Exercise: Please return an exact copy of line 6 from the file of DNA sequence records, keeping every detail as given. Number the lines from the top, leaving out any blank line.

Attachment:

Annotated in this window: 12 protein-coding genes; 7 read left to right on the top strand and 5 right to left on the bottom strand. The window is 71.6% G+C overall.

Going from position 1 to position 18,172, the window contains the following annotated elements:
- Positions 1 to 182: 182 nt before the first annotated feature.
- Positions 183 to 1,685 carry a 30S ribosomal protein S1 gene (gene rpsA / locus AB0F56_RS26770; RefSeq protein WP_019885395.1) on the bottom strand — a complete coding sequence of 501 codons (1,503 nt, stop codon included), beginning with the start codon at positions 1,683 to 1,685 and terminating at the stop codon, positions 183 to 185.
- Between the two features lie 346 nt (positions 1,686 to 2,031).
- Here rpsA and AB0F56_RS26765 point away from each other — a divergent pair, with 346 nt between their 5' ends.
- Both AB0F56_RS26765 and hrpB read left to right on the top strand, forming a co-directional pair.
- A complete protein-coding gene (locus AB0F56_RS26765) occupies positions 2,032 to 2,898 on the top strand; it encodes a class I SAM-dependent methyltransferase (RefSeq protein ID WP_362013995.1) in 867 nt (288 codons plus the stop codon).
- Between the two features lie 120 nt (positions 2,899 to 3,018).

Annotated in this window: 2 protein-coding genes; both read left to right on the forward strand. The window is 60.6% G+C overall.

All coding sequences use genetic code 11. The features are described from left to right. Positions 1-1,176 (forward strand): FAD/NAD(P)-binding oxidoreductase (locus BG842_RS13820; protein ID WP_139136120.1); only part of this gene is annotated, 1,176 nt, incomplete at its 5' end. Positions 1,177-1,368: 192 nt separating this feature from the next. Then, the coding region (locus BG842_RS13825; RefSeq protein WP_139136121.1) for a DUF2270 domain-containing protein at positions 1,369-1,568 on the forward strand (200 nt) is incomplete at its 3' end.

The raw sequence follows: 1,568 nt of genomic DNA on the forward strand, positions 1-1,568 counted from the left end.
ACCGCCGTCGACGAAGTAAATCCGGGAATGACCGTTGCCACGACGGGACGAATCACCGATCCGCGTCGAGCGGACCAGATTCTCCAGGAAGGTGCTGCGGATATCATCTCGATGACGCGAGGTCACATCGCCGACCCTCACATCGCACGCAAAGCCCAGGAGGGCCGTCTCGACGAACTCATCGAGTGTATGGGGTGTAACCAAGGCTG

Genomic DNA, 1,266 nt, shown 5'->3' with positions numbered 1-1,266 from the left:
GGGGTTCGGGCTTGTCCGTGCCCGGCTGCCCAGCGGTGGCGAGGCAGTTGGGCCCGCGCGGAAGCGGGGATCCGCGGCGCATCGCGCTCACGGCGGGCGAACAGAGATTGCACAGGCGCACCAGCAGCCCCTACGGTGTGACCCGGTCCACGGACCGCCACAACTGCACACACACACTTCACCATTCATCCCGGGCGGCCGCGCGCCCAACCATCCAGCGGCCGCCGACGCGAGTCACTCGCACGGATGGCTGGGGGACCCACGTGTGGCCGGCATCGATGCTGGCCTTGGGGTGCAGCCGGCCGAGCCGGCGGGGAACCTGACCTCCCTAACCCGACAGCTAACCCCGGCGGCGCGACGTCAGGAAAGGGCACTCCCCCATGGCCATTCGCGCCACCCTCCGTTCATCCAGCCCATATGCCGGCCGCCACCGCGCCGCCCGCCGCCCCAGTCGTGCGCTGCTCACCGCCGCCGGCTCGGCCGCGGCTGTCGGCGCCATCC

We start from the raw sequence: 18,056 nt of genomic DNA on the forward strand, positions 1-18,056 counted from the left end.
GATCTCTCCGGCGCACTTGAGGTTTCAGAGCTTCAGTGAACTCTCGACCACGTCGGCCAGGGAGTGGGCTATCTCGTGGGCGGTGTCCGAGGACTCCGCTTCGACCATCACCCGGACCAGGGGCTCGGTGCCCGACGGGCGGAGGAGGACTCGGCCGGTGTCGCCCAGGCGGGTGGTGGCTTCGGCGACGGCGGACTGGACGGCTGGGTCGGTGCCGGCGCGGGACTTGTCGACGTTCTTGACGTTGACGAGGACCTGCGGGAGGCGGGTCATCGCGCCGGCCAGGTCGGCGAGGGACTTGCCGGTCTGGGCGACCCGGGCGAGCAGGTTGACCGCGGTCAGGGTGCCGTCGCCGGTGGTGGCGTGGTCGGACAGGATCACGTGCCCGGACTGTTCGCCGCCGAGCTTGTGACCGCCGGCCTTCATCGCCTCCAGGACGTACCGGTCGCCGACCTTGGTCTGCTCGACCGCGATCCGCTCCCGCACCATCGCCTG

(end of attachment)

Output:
- Here rpsA and AB0F56_RS26765 point away from each other — a divergent pair, with 346 nt between their 5' ends.